The Prestige by Christopher Priest

20 Jun

Title: The Prestige

Author: Christopher Priest

Publisher: A Tor Book 1995

Genre: Thriller?

Pages: 360

Rating:   5 / 5 stars

Reading Challenges: Support Your Local Library; Page to Screen

This book took much longer to read than I thought it would, but it was definitely worth it.  One of my favorites for this year!!! (You know how I hate movie tie-in covers for books,  but it was the only version the library had.  If I bought it, I would definitely have searched for a different version.)


The book was set in two separate time periods.  We meet Andrew who by the intervention of a mysterious stranger begins to learn about the history of his birth family.  The book then switches to Alfred Borden’s (Andrew’s great grandfather) diary.  We glimpse his life and struggles with the world of magic.  In his diary we meet Rupert Angier (The Great Danton) with whom Borden had a long standing feud.  Then the story switches back into the present and we learn more about Angier’s great granddaughter, Kate.  Kate and Andrew discuss the feud, what happened when Andrew (or Nicholas?) was just a toddler, and then we are again transported into the past.  We are privy to Rupert Angier’s diary of his life.  We learn of his view of the feud and about his strive to create The New Transported Man.  I won’t give away any of the mystery, but I will say that there are a couple.  And the promise of mystery and explanation drives the book.  I read the last 150 pages in one sitting because I just had to know.  Very intriguining mystery!  And the ending did not disappoint.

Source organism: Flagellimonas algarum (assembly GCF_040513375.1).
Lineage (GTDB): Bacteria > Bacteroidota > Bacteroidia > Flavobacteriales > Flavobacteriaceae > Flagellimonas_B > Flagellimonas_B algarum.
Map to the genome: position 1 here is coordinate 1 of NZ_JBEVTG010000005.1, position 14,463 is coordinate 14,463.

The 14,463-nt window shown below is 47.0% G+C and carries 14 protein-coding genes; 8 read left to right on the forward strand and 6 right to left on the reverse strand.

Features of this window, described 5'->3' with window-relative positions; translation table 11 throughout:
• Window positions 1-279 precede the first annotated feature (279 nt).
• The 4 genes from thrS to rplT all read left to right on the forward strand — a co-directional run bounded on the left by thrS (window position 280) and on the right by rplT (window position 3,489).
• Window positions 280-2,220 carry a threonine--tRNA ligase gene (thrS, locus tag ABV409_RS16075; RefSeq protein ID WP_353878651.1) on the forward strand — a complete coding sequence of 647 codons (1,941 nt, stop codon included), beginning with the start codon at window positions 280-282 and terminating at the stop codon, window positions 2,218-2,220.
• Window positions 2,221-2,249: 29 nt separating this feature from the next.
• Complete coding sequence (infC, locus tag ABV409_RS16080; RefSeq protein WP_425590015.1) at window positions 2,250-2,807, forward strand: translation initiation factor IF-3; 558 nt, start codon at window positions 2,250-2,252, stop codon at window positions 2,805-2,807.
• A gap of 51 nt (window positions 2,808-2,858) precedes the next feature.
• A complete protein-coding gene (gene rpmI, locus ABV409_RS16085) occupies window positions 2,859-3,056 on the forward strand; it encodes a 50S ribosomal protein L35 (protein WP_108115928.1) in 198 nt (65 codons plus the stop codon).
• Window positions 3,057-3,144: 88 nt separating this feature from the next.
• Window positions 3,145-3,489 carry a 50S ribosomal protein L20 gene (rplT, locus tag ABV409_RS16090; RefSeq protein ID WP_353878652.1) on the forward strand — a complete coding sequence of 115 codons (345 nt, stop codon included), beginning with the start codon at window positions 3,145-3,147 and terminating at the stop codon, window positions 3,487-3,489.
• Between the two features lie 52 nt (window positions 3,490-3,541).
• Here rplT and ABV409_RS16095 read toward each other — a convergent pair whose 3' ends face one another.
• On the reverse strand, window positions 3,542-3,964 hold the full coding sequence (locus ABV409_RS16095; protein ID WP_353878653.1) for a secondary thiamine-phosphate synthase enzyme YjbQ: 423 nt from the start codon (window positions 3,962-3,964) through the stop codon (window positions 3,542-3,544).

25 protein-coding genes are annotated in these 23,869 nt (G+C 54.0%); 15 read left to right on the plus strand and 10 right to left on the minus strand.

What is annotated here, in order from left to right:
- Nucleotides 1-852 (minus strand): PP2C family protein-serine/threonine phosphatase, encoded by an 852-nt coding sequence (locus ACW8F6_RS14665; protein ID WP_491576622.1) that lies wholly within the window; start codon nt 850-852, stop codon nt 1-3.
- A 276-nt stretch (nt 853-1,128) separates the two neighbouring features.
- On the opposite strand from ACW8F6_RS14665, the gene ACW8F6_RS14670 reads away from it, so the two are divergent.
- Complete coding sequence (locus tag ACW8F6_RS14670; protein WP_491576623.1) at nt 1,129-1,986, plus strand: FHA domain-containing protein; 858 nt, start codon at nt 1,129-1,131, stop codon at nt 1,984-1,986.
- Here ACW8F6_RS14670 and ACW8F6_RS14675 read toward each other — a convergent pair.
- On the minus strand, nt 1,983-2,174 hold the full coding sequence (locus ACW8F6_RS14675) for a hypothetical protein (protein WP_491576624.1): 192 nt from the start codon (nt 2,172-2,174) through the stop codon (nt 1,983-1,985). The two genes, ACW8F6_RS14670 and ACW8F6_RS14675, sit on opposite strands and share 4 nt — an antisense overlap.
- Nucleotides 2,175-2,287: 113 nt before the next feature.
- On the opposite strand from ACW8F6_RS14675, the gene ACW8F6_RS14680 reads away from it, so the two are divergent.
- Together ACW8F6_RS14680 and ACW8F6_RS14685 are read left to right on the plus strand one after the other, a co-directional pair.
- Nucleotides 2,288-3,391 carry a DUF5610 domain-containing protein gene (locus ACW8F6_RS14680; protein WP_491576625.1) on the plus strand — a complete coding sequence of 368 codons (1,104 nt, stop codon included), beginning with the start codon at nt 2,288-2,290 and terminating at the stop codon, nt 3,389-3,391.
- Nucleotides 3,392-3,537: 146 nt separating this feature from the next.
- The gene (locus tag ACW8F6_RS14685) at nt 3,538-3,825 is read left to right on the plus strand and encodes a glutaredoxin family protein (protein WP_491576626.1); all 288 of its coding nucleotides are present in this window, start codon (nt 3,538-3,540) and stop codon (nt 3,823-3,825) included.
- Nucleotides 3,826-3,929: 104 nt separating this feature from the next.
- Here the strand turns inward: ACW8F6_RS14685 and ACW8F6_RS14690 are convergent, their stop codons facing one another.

I confess that I saw the movie before reading the book, but that is of little importance in this case.  They are very different entities.  The movie director, Christopher Nolan, made sure to keep the main story between the two magicians, but left out the present day appearance of Andrew and Kate.  He also changed the catalyst to the magicians’ rivalry.  However, the spirit was there.

And the actors!!!  I absolutely love Hugh Jackman and Christian Bale.  They show such complex emotions that they make the film.  Michael Caine was amazing as Angier’s ingeniur.  And David Bowie as Nikola Tesla was perfect casting.  My only casting issue, Scarlett Johansson as Olivia.  I understand that her part in the book is limited, but she just seemed so flat on film that I didn’t see her appeal to either of the men.

This was definitely a great film.  Reminded me how much I love Christopher Nolan.  And it was a great adaptation of the novel, even with the changes.


Posted by on June 20, 2011 in Book Reviews


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2 responses to “The Prestige by Christopher Priest

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